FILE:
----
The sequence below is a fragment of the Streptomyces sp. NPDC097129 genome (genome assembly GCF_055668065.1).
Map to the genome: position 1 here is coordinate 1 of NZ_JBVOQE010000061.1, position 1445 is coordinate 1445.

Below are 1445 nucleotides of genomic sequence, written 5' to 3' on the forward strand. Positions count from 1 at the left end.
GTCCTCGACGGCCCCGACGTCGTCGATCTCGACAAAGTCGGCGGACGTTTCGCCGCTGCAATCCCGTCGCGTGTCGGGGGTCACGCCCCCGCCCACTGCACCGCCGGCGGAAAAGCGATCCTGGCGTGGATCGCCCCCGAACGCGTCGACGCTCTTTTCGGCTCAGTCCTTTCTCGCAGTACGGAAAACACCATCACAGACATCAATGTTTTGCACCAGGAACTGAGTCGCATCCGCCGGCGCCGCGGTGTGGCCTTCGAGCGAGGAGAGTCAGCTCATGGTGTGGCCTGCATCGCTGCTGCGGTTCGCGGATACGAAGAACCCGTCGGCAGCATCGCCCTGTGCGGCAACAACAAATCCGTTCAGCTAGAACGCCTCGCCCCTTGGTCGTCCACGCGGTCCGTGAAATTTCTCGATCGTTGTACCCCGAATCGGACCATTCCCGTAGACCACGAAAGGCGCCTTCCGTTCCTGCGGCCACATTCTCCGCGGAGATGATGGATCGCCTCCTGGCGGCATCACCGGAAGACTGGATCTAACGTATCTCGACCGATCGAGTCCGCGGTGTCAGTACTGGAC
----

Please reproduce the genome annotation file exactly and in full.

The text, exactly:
The sequence below is a fragment of the Streptomyces sp. NPDC097129 genome (genome assembly GCF_055668065.1).
Map to the genome: position 1 here is coordinate 1 of NZ_JBVOQE010000061.1, position 1445 is coordinate 1445.

Below are 1445 nucleotides of genomic sequence, written 5' to 3' on the forward strand. Positions count from 1 at the left end.
GTCCTCGACGGCCCCGACGTCGTCGATCTCGACAAAGTCGGCGGACGTTTCGCCGCTGCAATCCCGTCGCGTGTCGGGGGTCACGCCCCCGCCCACTGCACCGCCGGCGGAAAAGCGATCCTGGCGTGGATCGCCCCCGAACGCGTCGACGCTCTTTTCGGCTCAGTCCTTTCTCGCAGTACGGAAAACACCATCACAGACATCAATGTTTTGCACCAGGAACTGAGTCGCATCCGCCGGCGCCGCGGTGTGGCCTTCGAGCGAGGAGAGTCAGCTCATGGTGTGGCCTGCATCGCTGCTGCGGTTCGCGGATACGAAGAACCCGTCGGCAGCATCGCCCTGTGCGGCAACAACAAATCCGTTCAGCTAGAACGCCTCGCCCCTTGGTCGTCCACGCGGTCCGTGAAATTTCTCGATCGTTGTACCCCGAATCGGACCATTCCCGTAGACCACGAAAGGCGCCTTCCGTTCCTGCGGCCACATTCTCCGCGGAGATGATGGATCGCCTCCTGGCGGCATCACCGGAAGACTGGATCTAACGTATCTCGACCGATCGAGTCCGCGGTGTCAGTACTGGAC